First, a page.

Find out whether the cloud sites you’re considering automatically back up your files or whether you must perform manual backups, and look for apps that let you access the files on a mobile device.
Note-taking and research services
A host of sites and apps act as “virtual assistants” that help you organize your research. These programs, which include Evernote and Microsoft OneNote, aren’t easy to describe: Use them to take notes, capture websites, create lists, share and store files, and more. Most will store your genealogy “finds” online so you can access them on your computer and, with an app, your mobile device. They generally start free, with paid premium services.
Most genealogy researchers still use desktop software to create documents and spreadsheets, but programs are available in the cloud that allow you to write family histories or collect data in a research log spreadsheet. Google Drive offers this ability, for example, and even Microsoft Office has a cloud option available in its Microsoft Office 365. These services let you create and store your documents in the cloud, and the software will always be up to date—no upgrades required.
How do I choose my cloud services?
First, decide how you’d like to use the cloud. For example, maybe you want to back up your GEDCOM files, digitized documents and research notes, and keep an online family tree that syncs with your desktop genealogy software. You’ll need to choose a file backup service and a family tree website that works with your software. If you also want to access your tree using your smartphone or tablet, you’ll want a family tree site that has a mobile app, too.
Or maybe you want to create, edit and store documents, such as your genealogy research log or family history narratives, in the cloud (as opposed to on your computer). Choose a document creation app—perhaps one with built-in online file storage. In this case, you’ll want to regularly export your files to your computer so you’ll have backups.
Next, you’ll need to consider which sites and apps work with cloud services you may already use and the computing devices you own. If you use Gmail, for example, and have an Android phone, it might be easiest to create and back up files on Google Drive and store photos on Google Photos. Got a Windows Live account? Try OneDrive for data storage and Microsoft OneNote for note taking. If you’re an iPhone and iPad fan, consider using Apple’s iCloud program for your data storage and syncing. It’s built into every new iOS device and every new Mac.
When choosing which cloud services to use, it pays to research your options, focusing first on your must-have features and second on the nice-to-have ones. Visit each service’s website, check out online reviews (search for the name of the service plus reviews), talk to your genealogy buddies and ask yourself these questions:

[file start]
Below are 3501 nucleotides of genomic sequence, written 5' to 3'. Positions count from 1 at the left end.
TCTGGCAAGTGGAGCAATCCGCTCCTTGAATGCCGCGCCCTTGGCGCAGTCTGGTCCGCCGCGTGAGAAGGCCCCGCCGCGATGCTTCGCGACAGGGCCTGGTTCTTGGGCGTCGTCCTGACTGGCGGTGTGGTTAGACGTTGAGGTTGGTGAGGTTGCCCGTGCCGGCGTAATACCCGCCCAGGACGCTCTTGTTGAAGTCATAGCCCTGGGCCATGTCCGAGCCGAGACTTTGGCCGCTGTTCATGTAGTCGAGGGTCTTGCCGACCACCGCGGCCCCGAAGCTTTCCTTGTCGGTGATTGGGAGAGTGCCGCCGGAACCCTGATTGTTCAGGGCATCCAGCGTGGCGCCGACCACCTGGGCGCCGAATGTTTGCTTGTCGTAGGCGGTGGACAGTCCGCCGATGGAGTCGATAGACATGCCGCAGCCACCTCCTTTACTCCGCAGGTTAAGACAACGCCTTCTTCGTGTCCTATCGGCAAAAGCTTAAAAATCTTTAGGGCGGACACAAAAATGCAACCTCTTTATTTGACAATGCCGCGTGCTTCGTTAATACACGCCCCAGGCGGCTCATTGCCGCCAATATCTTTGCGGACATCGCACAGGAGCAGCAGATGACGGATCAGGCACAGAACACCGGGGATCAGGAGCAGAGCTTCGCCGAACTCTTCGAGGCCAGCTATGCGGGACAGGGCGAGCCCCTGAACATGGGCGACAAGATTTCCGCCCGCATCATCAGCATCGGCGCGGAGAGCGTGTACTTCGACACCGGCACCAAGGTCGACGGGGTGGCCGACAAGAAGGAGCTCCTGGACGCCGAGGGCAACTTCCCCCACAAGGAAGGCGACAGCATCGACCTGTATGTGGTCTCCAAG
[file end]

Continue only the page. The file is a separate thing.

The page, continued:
Does it have a free version?
Some cloud services are entirely free; others have trial versions or let you upgrade to premium services. Look for programs that let you try the service before you buy.
How secure is my data?
New cloud users’ biggest concerns revolve around who can get access to their data. Most family tree sites let you set privacy levels. Some backup services have their own encryption programs. If yours doesn’t, you may want to use a third-party app such as BoxCryptor to encrypt files before you upload them. Make sure you change your passwords regularly, and use different passwords for different services. You might feel better if you keep sensitive personal or financial files out of the cloud.
Another security concern is what happens to your stored data if you stop using your free account or discontinue payments on a premium account. Does the site delete your data after a set time period? Consider, too, what happens if the site shuts down. Stick to well-established services, and always keep a “local” copy of your files on your computer. Make sure you can easily get to your cloud data and export it to your computer so you have full control of your files.
Does it let me sync my data?
Look for a cloud service that automatically updates your latest local copy of a file to the cloud, saving you the trouble of re-uploading new versions of your files. Make sure you understand how syncing works so you don’t accidentally overwrite files.
What are the limitations?
Realize that many services—especially free ones—limit the amount of data you can store or even the sizes of your individual files. Some services limit the bandwidth or amount of data you can access from the cloud in a given day or other time period, or restrict the number of devices you can use to access the service. Photo storage sites may automatically convert your images to low-resolution files or require you to occasionally purchase a photo gift item.
Don’t try to get around a site’s space limitations by signing up for multiple accounts under different email addresses. Most cloud services are set up to block such tactics, and you could lose your data.
Can I share files and folders?
If collaborating and sharing data is important to you, make sure you understand how sharing works. Review the various permission levels and know what others can and can’t do with your data. Make sure everyone you invite to access it knows the ground rules in terms of making edits or deleting files.
Can I “undelete” data?
Many backup services offer the ability to recover deleted items within a certain period, such as 30 days. Some even offer “versioning,” in which you can restore a specific set of changes.
What can the site do with my data?
Carefully read the terms of service agreement and understand how the service provider is authorized to use your data. Some will access your data only with your permission to resolve technical issues; others go so far as to use your data to create products and services owned by the vendor.
Every day, genealogists are finding new ways to leverage the power of cloud computing and make it work for their research. These resources will help you find your way in the cloud and keep up with new cloud services:
- Technology for Genealogy Group on Facebook
- FamilySearch Wiki
- “Do I Trust the Cloud?” video presentation by professional genealogist D. Joshua Taylor
- Understanding Cloud Computing
Having your head in the clouds might not be such a good thing, but in short time you might find that the cloud is the perfect place for your genealogy data.
A version of this article appeared in the March/April 2013 issue of Family Tree Magazine.